Then you look at the Great Depression. You see exactly the same pattern, that after the stock market crashed October 1929, everybody started paying down debt all at the same time, but the government did not come in to borrow out, so the economy collapsed, GDP disappeared to the tune of 46%, nominal GDP fell by 46%, unemployment rate going sky high. Then you compare that with Japan, the Japanese bubble was even bigger than the Great Depression 1929 bubble, but Japanese GDP never fell below the peak of the bubble, even though private sectors are paying down debt like crazy, and that was because the government came in and borrowed the money.
That's how I came up with this whole concept of balance sheet recession, and then applied it to Great Depression and then I was able to explain how a great depression actually happen. The key difference between the balance sheet recession world that we were in two or three months ago and the world we are in now is that the financial market is much, much tighter, much more difficult to get money. The reason is that the world that we live in until three months ago, private sectors and all the major economies, the financial surplus meaning they were saving money, private sector as a whole meaning household sector, corporate sector, financial sector taken together.
They were all saving money in US, Europe and elsewhere, even with zero or negative interest rates. They were not back to the textbook world at all. In a textbook world, they would be borrowing money at zero interest rates, not saving money.
ED HARRISON: Do you see any analogues to the Great Depression there? Because the sense that I got is that Andrew Mellon, his view was actually, we're going to let these companies go under because they're poorly run and ultimately, that ended up having a vicious cycle because someone else's income is someone else's output. When this output goes away, someone else's income goes away and the whole thing starts to starts to fall apart.
RICHARD KOO: Right. There were of course, people who went overboard during the bubble days and it's unfortunate that that actually happened. When people are repairing balance sheets, they are all doing the right thing. If you're in that situation, I'm sure you'll be doing it. If I'm in that situation, I'll be doing it. If I have income, I'll use that income to pay down debt so that I reduce my liabilities to where the value of the asset is, and that's how you repair your balances. You compress your liabilities until it's balanced with your assets.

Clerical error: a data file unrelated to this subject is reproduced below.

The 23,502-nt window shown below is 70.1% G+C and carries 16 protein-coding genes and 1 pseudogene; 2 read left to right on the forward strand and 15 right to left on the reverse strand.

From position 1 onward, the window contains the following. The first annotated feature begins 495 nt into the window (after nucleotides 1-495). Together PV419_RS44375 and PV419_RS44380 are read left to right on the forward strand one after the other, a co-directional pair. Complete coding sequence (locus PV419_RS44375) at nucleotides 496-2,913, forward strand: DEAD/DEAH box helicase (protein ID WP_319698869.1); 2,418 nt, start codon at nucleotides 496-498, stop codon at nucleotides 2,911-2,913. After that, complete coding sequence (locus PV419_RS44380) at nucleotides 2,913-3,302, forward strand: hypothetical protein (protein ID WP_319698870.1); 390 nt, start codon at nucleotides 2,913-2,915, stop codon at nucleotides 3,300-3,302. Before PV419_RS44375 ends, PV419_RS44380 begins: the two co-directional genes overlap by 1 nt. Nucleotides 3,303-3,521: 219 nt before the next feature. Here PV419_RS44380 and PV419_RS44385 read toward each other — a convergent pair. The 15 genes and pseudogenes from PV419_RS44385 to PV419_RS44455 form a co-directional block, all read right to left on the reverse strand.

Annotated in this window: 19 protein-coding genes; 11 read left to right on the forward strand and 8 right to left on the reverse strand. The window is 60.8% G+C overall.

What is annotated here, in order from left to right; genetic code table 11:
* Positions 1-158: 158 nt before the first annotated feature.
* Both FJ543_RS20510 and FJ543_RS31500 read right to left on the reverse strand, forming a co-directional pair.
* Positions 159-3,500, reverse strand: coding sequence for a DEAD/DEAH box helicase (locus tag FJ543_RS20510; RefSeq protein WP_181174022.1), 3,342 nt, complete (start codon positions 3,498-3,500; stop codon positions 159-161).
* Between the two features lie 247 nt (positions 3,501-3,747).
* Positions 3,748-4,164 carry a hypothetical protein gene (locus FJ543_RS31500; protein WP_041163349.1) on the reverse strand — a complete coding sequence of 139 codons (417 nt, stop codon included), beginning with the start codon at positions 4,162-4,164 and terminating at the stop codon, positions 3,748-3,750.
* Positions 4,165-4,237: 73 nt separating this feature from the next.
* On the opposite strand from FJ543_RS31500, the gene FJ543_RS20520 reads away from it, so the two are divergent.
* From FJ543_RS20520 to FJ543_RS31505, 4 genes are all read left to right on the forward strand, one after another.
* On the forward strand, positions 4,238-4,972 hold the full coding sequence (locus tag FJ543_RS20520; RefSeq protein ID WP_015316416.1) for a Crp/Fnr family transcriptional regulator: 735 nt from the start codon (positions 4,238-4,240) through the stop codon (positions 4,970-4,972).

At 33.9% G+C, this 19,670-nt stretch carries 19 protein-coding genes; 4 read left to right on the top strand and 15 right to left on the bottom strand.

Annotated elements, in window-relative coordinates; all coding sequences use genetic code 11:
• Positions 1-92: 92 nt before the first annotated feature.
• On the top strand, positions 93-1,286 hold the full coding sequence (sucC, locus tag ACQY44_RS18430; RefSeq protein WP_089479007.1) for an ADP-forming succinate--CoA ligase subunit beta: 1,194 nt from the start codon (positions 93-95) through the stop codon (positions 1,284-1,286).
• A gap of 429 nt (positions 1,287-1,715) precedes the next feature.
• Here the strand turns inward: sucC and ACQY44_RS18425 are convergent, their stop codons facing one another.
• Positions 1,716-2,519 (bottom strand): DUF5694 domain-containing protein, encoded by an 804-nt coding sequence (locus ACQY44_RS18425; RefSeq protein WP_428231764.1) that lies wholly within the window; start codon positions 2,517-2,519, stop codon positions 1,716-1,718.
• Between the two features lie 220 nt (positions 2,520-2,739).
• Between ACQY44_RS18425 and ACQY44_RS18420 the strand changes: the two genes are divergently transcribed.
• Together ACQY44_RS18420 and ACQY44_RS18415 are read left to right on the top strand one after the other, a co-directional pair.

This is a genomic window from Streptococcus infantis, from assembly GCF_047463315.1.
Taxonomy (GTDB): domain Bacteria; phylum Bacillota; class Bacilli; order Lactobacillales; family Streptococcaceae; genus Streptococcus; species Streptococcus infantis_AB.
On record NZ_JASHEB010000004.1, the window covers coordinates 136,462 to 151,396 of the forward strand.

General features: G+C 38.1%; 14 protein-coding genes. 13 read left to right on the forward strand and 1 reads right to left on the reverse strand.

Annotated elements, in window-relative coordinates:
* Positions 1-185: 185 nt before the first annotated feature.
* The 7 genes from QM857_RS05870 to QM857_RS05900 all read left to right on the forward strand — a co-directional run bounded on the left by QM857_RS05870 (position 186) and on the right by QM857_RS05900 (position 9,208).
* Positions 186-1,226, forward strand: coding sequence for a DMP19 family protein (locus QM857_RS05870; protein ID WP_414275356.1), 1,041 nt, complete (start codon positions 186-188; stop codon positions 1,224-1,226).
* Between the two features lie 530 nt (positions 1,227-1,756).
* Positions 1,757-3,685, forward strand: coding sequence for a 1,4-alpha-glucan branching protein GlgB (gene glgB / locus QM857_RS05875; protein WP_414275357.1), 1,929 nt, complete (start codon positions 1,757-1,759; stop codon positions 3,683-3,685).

If everybody's doing the right thing, you could still get a wrong result, and that's the problem with a balance sheet recession. It's not someone that is doing something really bad, then we can go after those bad guys and shoot them down but in a balance sheet recession, everybody's doing the right thing. I'm doing the right thing repairing balance sheets trying to be responsible, you're doing the right thing trying to be responsible and fix your financial house in order, but when all of us do it all at the same time, then the economy collapses. In that situation, you don't ask who is doing what, the majority of the people at least are doing the right things, which is why we get the wrong result.
Individually, they cannot do anything different. I cannot say I'm not going to repair my balance sheet, this guy will go bankrupt, which is even a worse situation than you started out with. The government has to come in and take this extra money and put that back into the income stream. During the Great Depression, during the Great Recession in Japan, or in the United States and Europe after 2008, the money should be spent on something like public works, because that really goes into the economy and workers get the money and they spend it and the economy moves forward. However, in this recession, the pandemic recession, the government should really not spend the money but put the money into the hands of the people who need them because they really need that money right away.